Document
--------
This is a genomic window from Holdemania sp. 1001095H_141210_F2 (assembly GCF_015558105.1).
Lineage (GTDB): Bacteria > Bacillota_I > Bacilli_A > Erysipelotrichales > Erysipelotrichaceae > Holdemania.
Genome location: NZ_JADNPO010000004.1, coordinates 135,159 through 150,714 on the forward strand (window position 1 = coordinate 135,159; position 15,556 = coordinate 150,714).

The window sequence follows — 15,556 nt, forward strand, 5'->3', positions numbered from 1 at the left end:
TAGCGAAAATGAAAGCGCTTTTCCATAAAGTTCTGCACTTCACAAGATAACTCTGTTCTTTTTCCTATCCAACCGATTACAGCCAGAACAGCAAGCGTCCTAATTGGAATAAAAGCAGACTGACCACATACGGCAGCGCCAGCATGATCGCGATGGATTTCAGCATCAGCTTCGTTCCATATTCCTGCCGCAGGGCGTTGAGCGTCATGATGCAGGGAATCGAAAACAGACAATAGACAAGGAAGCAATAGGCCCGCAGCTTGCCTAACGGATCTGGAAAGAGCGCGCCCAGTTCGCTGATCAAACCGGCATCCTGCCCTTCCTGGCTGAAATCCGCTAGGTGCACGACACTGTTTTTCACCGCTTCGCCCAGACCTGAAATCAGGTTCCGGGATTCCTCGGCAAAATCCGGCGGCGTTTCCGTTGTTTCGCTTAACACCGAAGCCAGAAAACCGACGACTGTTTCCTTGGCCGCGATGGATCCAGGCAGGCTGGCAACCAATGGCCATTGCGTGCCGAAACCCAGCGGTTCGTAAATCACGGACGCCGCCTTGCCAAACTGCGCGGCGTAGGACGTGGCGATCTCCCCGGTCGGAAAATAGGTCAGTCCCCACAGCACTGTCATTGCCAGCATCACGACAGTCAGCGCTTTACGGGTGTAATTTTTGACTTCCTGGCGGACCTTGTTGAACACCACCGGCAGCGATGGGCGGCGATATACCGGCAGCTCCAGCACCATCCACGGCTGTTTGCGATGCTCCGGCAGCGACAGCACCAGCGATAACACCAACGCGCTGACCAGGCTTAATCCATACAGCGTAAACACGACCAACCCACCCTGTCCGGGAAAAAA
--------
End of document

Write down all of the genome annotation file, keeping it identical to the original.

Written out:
This is a genomic window from Holdemania sp. 1001095H_141210_F2 (assembly GCF_015558105.1).
Lineage (GTDB): Bacteria > Bacillota_I > Bacilli_A > Erysipelotrichales > Erysipelotrichaceae > Holdemania.
Genome location: NZ_JADNPO010000004.1, coordinates 135,159 through 150,714 on the forward strand (window position 1 = coordinate 135,159; position 15,556 = coordinate 150,714).

The window sequence follows — 15,556 nt, forward strand, 5'->3', positions numbered from 1 at the left end:
TAGCGAAAATGAAAGCGCTTTTCCATAAAGTTCTGCACTTCACAAGATAACTCTGTTCTTTTTCCTATCCAACCGATTACAGCCAGAACAGCAAGCGTCCTAATTGGAATAAAAGCAGACTGACCACATACGGCAGCGCCAGCATGATCGCGATGGATTTCAGCATCAGCTTCGTTCCATATTCCTGCCGCAGGGCGTTGAGCGTCATGATGCAGGGAATCGAAAACAGACAATAGACAAGGAAGCAATAGGCCCGCAGCTTGCCTAACGGATCTGGAAAGAGCGCGCCCAGTTCGCTGATCAAACCGGCATCCTGCCCTTCCTGGCTGAAATCCGCTAGGTGCACGACACTGTTTTTCACCGCTTCGCCCAGACCTGAAATCAGGTTCCGGGATTCCTCGGCAAAATCCGGCGGCGTTTCCGTTGTTTCGCTTAACACCGAAGCCAGAAAACCGACGACTGTTTCCTTGGCCGCGATGGATCCAGGCAGGCTGGCAACCAATGGCCATTGCGTGCCGAAACCCAGCGGTTCGTAAATCACGGACGCCGCCTTGCCAAACTGCGCGGCGTAGGACGTGGCGATCTCCCCGGTCGGAAAATAGGTCAGTCCCCACAGCACTGTCATTGCCAGCATCACGACAGTCAGCGCTTTACGGGTGTAATTTTTGACTTCCTGGCGGACCTTGTTGAACACCACCGGCAGCGATGGGCGGCGATATACCGGCAGCTCCAGCACCATCCACGGCTGTTTGCGATGCTCCGGCAGCGACAGCACCAGCGATAACACCAACGCGCTGACCAGGCTTAATCCATACAGCGTAAACACGACCAACCCACCCTGTCCGGGAAAAAA